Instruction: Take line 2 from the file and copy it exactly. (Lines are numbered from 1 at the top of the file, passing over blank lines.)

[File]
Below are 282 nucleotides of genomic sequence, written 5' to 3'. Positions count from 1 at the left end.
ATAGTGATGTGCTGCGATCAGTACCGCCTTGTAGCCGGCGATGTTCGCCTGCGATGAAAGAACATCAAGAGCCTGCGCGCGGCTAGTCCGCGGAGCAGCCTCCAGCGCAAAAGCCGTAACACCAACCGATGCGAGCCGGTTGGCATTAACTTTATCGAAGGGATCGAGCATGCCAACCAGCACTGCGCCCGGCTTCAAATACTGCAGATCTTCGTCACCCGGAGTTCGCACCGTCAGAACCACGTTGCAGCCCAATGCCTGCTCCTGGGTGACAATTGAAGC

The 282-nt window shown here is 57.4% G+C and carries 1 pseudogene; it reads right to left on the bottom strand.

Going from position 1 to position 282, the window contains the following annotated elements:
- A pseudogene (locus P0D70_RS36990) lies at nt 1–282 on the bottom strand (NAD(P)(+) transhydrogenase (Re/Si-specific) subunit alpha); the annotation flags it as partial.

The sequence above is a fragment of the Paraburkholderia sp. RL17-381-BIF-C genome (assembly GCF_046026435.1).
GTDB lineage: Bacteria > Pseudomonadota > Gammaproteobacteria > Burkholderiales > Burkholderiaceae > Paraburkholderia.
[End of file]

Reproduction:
ATAGTGATGTGCTGCGATCAGTACCGCCTTGTAGCCGGCGATGTTCGCCTGCGATGAAAGAACATCAAGAGCCTGCGCGCGGCTAGTCCGCGGAGCAGCCTCCAGCGCAAAAGCCGTAACACCAACCGATGCGAGCCGGTTGGCATTAACTTTATCGAAGGGATCGAGCATGCCAACCAGCACTGCGCCCGGCTTCAAATACTGCAGATCTTCGTCACCCGGAGTTCGCACCGTCAGAACCACGTTGCAGCCCAATGCCTGCTCCTGGGTGACAATTGAAGC